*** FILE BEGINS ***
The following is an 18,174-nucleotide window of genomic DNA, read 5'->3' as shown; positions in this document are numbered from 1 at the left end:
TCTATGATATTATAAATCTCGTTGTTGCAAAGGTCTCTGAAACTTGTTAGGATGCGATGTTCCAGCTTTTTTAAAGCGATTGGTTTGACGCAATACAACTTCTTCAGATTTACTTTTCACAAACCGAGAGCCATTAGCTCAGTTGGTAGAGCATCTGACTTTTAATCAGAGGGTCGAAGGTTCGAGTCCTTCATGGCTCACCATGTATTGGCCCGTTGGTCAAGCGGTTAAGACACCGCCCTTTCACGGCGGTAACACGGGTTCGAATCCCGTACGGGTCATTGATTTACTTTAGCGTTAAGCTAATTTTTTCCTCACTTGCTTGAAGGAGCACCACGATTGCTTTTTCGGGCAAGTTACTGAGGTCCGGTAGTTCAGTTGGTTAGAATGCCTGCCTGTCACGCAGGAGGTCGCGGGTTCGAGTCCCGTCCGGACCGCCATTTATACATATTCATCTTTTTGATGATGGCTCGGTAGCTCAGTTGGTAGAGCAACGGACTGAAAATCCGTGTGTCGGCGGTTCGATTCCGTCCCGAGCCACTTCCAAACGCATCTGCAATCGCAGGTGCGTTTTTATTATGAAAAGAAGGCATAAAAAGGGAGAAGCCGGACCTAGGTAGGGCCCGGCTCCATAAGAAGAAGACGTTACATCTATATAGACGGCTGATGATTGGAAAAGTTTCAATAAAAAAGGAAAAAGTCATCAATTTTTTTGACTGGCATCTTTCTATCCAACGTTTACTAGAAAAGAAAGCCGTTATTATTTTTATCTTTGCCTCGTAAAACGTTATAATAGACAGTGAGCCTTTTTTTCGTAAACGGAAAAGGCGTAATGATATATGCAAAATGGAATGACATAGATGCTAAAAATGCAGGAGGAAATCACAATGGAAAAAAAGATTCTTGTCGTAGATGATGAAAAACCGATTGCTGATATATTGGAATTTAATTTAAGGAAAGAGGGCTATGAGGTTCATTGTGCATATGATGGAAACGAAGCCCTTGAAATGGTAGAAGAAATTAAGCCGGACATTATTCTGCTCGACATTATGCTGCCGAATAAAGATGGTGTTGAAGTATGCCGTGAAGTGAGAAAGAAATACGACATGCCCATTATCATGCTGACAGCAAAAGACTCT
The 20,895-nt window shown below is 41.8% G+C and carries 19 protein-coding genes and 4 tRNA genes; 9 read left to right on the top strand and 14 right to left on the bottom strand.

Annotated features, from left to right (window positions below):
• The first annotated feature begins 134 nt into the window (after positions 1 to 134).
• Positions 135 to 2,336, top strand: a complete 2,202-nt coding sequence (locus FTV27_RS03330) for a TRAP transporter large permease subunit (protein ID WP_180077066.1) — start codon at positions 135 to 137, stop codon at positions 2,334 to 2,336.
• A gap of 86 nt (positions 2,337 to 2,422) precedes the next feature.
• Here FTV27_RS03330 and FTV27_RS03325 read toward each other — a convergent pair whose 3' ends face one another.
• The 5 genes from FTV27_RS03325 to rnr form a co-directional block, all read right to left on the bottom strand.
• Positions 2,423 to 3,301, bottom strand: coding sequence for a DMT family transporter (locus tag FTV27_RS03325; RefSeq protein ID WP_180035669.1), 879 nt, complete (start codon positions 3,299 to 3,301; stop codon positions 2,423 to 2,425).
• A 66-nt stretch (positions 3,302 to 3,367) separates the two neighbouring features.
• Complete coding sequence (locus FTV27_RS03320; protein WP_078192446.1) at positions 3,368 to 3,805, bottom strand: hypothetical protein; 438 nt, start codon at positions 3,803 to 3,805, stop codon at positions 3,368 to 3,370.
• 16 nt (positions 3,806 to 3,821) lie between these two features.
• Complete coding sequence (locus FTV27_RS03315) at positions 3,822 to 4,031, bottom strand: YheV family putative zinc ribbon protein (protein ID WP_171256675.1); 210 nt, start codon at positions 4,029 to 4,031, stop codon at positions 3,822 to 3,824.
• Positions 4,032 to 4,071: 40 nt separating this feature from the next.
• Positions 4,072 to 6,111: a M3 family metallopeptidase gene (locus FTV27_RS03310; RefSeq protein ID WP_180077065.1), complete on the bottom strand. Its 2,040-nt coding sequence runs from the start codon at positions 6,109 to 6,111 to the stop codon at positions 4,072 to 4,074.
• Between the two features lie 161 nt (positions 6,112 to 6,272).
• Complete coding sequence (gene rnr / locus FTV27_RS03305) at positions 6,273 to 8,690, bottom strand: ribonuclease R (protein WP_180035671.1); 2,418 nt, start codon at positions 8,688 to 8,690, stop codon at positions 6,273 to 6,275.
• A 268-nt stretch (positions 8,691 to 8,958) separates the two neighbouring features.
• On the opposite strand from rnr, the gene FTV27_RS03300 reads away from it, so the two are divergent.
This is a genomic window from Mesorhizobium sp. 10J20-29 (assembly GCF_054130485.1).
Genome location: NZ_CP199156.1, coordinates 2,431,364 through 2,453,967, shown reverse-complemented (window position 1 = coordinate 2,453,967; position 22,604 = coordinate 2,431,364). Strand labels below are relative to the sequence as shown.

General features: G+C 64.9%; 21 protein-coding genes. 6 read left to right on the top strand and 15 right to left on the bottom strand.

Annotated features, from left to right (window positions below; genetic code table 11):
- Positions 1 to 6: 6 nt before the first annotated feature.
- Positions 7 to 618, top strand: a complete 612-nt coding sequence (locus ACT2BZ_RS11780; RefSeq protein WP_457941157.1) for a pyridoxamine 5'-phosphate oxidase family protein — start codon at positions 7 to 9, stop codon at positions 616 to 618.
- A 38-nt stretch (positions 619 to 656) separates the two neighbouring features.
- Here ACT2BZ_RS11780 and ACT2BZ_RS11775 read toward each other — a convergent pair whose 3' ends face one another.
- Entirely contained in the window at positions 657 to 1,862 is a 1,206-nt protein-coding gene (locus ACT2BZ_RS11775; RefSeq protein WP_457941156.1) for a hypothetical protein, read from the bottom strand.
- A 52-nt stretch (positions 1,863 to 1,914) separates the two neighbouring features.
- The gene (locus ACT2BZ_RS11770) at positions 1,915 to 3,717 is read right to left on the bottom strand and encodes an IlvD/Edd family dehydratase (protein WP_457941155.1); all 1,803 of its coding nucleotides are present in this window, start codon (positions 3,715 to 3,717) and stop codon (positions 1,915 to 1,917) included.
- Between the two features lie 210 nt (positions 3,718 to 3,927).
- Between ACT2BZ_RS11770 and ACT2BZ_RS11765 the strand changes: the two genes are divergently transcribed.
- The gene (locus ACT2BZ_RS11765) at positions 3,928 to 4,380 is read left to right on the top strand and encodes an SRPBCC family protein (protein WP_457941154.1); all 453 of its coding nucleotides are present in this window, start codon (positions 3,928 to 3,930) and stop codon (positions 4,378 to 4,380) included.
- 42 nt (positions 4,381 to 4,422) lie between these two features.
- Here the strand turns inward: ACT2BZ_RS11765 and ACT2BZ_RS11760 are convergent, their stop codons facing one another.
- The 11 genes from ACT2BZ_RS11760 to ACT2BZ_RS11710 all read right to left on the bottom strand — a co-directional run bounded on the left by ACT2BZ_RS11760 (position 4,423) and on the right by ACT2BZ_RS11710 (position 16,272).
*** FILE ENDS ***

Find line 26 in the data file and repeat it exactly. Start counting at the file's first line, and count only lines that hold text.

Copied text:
- Positions 7 to 618, top strand: a complete 612-nt coding sequence (locus ACT2BZ_RS11780; RefSeq protein WP_457941157.1) for a pyridoxamine 5'-phosphate oxidase family protein — start codon at positions 7 to 9, stop codon at positions 616 to 618.